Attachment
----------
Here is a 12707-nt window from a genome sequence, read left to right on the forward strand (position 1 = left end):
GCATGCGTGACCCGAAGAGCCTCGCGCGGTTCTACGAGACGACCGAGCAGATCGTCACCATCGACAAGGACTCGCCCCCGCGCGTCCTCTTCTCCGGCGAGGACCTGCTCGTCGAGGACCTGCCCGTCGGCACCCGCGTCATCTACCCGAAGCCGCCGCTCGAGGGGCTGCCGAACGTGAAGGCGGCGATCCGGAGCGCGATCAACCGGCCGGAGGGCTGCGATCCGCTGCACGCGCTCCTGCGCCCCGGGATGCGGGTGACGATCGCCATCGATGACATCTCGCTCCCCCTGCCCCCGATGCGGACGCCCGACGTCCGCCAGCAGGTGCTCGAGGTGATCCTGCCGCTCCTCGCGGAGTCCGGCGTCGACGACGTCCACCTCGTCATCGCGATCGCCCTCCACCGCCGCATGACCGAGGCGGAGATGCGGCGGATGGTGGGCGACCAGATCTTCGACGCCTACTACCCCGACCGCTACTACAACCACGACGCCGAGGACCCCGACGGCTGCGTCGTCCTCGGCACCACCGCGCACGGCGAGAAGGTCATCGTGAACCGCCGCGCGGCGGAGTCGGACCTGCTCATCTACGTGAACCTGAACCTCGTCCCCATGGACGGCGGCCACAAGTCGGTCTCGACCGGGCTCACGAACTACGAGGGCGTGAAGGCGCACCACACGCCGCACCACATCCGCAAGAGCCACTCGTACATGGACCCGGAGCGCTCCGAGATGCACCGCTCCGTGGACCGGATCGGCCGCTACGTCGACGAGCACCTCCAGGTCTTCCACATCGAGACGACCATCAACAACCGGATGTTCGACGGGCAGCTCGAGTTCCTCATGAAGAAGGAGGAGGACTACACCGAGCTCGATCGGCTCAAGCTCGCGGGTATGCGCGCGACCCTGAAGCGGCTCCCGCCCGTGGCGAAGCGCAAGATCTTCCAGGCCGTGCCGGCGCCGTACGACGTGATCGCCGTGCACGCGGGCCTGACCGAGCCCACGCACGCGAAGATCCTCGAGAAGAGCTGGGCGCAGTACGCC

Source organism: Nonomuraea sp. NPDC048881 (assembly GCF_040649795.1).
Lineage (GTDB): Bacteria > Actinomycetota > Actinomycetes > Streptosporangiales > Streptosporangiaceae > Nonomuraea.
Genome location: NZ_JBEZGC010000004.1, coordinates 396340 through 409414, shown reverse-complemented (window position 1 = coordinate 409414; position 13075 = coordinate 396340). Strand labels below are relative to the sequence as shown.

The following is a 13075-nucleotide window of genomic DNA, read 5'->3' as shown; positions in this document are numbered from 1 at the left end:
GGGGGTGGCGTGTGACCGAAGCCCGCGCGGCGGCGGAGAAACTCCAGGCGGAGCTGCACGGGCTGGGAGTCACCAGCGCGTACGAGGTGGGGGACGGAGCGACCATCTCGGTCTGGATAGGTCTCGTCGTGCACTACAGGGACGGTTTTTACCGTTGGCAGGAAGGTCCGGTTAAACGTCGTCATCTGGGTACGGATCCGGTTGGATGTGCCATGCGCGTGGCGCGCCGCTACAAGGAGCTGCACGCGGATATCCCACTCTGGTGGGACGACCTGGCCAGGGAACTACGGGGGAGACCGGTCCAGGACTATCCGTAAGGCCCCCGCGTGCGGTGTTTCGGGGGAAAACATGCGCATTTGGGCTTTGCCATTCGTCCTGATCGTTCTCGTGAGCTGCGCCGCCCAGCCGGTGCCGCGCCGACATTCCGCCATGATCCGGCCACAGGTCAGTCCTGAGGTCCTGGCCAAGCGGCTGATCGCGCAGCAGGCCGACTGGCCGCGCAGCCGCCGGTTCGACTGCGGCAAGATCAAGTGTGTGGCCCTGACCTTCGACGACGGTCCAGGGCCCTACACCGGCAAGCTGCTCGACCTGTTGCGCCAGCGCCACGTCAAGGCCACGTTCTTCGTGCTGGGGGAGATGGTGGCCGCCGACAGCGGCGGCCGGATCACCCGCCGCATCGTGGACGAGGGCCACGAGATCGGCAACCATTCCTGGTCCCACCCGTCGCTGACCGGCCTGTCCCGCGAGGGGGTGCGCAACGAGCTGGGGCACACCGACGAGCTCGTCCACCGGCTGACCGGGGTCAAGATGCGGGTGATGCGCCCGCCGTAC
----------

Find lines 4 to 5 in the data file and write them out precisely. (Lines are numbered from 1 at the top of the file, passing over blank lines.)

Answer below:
Lineage (GTDB): Bacteria > Actinomycetota > Actinomycetes > Streptosporangiales > Streptosporangiaceae > Nonomuraea.
Genome location: NZ_JBEZGC010000004.1, coordinates 396340 through 409414, shown reverse-complemented (window position 1 = coordinate 409414; position 13075 = coordinate 396340). Strand labels below are relative to the sequence as shown.